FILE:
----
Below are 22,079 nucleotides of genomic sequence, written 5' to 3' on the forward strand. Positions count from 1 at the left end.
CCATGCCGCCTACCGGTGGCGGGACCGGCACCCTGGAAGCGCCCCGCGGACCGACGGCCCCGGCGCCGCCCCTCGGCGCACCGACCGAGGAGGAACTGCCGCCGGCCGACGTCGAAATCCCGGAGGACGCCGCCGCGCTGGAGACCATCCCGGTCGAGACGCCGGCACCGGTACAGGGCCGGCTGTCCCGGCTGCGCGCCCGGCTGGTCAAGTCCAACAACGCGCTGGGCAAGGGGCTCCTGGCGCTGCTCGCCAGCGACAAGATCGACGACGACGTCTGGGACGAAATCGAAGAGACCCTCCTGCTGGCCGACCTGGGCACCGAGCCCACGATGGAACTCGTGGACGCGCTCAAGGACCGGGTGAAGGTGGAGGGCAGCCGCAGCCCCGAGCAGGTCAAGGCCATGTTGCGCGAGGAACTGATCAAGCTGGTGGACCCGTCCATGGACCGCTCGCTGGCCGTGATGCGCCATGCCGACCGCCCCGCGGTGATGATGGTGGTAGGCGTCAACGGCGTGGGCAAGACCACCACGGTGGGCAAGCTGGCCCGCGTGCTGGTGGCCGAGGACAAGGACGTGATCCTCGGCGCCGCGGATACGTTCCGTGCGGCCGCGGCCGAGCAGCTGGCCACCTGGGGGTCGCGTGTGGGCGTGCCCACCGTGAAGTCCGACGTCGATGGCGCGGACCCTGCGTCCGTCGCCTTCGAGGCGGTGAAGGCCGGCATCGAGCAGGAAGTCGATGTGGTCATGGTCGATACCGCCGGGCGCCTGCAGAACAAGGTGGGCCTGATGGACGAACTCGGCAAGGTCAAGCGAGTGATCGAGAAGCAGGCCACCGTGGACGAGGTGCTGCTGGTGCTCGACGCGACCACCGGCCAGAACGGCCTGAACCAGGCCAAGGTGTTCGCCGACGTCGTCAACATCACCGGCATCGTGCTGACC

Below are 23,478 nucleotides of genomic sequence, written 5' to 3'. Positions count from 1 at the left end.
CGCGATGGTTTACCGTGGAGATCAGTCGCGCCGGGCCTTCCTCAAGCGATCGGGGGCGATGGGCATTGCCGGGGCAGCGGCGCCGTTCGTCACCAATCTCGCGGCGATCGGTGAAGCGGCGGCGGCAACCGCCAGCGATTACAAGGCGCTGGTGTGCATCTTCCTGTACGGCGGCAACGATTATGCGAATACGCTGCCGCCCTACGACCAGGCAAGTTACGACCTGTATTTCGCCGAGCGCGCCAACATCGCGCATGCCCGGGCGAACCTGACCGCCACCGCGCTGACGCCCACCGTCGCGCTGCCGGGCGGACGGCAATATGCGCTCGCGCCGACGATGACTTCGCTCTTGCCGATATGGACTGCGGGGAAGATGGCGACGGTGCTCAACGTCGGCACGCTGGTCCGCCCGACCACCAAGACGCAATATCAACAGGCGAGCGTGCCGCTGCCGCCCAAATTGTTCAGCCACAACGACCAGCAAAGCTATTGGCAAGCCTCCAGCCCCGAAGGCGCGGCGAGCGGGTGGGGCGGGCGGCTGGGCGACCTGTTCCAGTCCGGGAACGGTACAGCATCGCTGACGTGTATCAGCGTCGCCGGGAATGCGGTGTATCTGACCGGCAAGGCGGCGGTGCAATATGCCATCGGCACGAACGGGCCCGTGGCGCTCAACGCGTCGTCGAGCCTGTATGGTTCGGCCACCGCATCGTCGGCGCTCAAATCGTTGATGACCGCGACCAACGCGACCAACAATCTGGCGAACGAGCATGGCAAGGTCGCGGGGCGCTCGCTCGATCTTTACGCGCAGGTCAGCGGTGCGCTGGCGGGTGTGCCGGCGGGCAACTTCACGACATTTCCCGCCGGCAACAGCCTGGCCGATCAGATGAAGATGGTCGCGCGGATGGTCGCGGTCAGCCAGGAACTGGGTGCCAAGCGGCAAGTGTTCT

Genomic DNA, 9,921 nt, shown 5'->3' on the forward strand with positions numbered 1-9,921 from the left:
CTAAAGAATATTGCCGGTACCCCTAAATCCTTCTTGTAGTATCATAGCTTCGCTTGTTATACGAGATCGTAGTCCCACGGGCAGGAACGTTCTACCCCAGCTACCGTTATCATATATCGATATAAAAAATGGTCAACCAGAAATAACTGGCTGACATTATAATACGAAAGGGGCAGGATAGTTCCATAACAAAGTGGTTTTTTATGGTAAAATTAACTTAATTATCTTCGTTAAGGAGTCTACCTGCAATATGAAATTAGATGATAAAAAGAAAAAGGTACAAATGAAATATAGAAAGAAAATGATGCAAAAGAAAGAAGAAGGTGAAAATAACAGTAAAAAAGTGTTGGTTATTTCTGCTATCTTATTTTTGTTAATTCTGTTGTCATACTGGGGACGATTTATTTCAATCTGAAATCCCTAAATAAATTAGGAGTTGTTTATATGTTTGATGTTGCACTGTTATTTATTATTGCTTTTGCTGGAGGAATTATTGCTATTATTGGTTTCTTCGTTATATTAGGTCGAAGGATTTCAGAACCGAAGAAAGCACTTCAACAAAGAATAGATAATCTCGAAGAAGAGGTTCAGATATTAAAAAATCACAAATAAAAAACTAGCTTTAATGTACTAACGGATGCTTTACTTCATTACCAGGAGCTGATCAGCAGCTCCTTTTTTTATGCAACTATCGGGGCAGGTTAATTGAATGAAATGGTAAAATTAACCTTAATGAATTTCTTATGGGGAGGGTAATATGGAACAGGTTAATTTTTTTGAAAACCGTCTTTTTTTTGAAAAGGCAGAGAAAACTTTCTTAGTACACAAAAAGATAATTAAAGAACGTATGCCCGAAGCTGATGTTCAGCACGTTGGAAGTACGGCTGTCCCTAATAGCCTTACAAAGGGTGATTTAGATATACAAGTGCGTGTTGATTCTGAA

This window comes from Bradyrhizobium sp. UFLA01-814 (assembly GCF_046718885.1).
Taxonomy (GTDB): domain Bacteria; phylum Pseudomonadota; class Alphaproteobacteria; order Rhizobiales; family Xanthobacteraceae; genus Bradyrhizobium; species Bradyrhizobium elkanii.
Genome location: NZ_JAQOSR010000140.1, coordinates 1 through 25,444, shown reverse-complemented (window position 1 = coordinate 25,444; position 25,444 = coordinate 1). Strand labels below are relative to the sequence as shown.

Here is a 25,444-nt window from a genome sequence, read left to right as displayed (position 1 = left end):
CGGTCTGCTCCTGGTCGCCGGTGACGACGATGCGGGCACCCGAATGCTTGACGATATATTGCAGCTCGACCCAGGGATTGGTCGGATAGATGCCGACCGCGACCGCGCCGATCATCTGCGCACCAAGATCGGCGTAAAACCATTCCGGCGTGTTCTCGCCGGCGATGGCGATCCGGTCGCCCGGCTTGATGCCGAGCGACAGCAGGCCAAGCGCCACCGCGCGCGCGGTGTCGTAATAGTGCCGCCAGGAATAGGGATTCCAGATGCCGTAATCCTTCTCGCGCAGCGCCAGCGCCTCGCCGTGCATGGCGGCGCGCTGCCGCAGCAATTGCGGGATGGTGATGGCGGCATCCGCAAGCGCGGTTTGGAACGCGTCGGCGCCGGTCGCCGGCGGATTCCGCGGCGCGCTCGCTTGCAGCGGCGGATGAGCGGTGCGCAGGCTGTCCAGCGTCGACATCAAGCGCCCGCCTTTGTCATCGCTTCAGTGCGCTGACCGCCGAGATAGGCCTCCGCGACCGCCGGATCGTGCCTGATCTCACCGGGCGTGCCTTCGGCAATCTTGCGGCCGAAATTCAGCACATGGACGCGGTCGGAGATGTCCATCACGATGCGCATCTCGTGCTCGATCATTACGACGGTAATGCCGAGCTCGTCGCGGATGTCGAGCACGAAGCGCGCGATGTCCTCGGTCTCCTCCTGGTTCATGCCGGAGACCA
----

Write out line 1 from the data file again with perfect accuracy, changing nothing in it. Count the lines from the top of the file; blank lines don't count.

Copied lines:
Below are 22,079 nucleotides of genomic sequence, written 5' to 3' on the forward strand. Positions count from 1 at the left end.